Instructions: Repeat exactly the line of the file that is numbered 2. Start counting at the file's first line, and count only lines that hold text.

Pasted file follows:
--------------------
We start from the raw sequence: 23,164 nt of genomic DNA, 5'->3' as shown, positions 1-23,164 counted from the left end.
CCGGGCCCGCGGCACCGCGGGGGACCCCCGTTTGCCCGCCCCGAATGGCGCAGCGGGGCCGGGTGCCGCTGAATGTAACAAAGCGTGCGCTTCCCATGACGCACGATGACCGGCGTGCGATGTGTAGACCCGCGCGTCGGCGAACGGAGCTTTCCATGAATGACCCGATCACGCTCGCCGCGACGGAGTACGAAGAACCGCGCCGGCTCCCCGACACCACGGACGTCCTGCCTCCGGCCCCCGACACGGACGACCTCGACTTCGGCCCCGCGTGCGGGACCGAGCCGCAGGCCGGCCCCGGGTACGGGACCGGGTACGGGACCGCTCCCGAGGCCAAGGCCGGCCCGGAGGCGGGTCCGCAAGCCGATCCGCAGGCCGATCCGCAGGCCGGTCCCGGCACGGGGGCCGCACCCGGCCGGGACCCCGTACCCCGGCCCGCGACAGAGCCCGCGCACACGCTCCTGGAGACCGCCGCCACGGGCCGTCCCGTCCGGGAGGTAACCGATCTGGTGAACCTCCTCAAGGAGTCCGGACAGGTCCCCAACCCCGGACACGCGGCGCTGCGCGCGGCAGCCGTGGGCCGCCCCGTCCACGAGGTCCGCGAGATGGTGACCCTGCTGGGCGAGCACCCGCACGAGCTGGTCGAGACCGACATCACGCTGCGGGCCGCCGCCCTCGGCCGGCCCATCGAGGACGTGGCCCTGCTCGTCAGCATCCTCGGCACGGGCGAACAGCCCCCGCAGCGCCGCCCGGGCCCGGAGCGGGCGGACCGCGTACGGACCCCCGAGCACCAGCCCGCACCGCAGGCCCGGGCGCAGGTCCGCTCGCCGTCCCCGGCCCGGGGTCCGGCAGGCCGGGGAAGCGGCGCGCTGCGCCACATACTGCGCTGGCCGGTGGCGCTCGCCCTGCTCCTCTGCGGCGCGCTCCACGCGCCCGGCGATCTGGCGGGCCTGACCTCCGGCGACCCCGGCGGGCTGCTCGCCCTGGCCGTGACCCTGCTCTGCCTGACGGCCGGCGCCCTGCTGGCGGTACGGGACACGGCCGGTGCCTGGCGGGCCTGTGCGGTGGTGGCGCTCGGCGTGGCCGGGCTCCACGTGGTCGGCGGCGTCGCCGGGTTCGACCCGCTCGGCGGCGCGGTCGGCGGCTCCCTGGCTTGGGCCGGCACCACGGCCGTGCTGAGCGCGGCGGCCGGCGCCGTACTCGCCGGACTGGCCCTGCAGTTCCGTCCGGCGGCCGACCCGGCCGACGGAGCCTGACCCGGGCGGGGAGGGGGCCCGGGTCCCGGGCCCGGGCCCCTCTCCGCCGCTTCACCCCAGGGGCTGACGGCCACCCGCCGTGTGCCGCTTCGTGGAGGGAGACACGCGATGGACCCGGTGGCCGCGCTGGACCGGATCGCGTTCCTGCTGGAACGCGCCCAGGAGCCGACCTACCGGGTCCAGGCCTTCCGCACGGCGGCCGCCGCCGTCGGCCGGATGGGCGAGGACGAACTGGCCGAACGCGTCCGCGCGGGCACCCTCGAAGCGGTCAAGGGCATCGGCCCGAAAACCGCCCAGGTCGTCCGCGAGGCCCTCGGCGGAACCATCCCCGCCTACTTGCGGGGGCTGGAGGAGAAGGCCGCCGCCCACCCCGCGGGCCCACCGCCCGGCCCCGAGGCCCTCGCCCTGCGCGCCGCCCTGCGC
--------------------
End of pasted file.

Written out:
CCGGGCCCGCGGCACCGCGGGGGACCCCCGTTTGCCCGCCCCGAATGGCGCAGCGGGGCCGGGTGCCGCTGAATGTAACAAAGCGTGCGCTTCCCATGACGCACGATGACCGGCGTGCGATGTGTAGACCCGCGCGTCGGCGAACGGAGCTTTCCATGAATGACCCGATCACGCTCGCCGCGACGGAGTACGAAGAACCGCGCCGGCTCCCCGACACCACGGACGTCCTGCCTCCGGCCCCCGACACGGACGACCTCGACTTCGGCCCCGCGTGCGGGACCGAGCCGCAGGCCGGCCCCGGGTACGGGACCGGGTACGGGACCGCTCCCGAGGCCAAGGCCGGCCCGGAGGCGGGTCCGCAAGCCGATCCGCAGGCCGATCCGCAGGCCGGTCCCGGCACGGGGGCCGCACCCGGCCGGGACCCCGTACCCCGGCCCGCGACAGAGCCCGCGCACACGCTCCTGGAGACCGCCGCCACGGGCCGTCCCGTCCGGGAGGTAACCGATCTGGTGAACCTCCTCAAGGAGTCCGGACAGGTCCCCAACCCCGGACACGCGGCGCTGCGCGCGGCAGCCGTGGGCCGCCCCGTCCACGAGGTCCGCGAGATGGTGACCCTGCTGGGCGAGCACCCGCACGAGCTGGTCGAGACCGACATCACGCTGCGGGCCGCCGCCCTCGGCCGGCCCATCGAGGACGTGGCCCTGCTCGTCAGCATCCTCGGCACGGGCGAACAGCCCCCGCAGCGCCGCCCGGGCCCGGAGCGGGCGGACCGCGTACGGACCCCCGAGCACCAGCCCGCACCGCAGGCCCGGGCGCAGGTCCGCTCGCCGTCCCCGGCCCGGGGTCCGGCAGGCCGGGGAAGCGGCGCGCTGCGCCACATACTGCGCTGGCCGGTGGCGCTCGCCCTGCTCCTCTGCGGCGCGCTCCACGCGCCCGGCGATCTGGCGGGCCTGACCTCCGGCGACCCCGGCGGGCTGCTCGCCCTGGCCGTGACCCTGCTCTGCCTGACGGCCGGCGCCCTGCTGGCGGTACGGGACACGGCCGGTGCCTGGCGGGCCTGTGCGGTGGTGGCGCTCGGCGTGGCCGGGCTCCACGTGGTCGGCGGCGTCGCCGGGTTCGACCCGCTCGGCGGCGCGGTCGGCGGCTCCCTGGCTTGGGCCGGCACCACGGCCGTGCTGAGCGCGGCGGCCGGCGCCGTACTCGCCGGACTGGCCCTGCAGTTCCGTCCGGCGGCCGACCCGGCCGACGGAGCCTGACCCGGGCGGGGAGGGGGCCCGGGTCCCGGGCCCGGGCCCCTCTCCGCCGCTTCACCCCAGGGGCTGACGGCCACCCGCCGTGTGCCGCTTCGTGGAGGGAGACACGCGATGGACCCGGTGGCCGCGCTGGACCGGATCGCGTTCCTGCTGGAACGCGCCCAGGAGCCGACCTACCGGGTCCAGGCCTTCCGCACGGCGGCCGCCGCCGTCGGCCGGATGGGCGAGGACGAACTGGCCGAACGCGTCCGCGCGGGCACCCTCGAAGCGGTCAAGGGCATCGGCCCGAAAACCGCCCAGGTCGTCCGCGAGGCCCTCGGCGGAACCATCCCCGCCTACTTGCGGGGGCTGGAGGAGAAGGCCGCCGCCCACCCCGCGGGCCCACCGCCCGGCCCCGAGGCCCTCGCCCTGCGCGCCGCCCTGCGC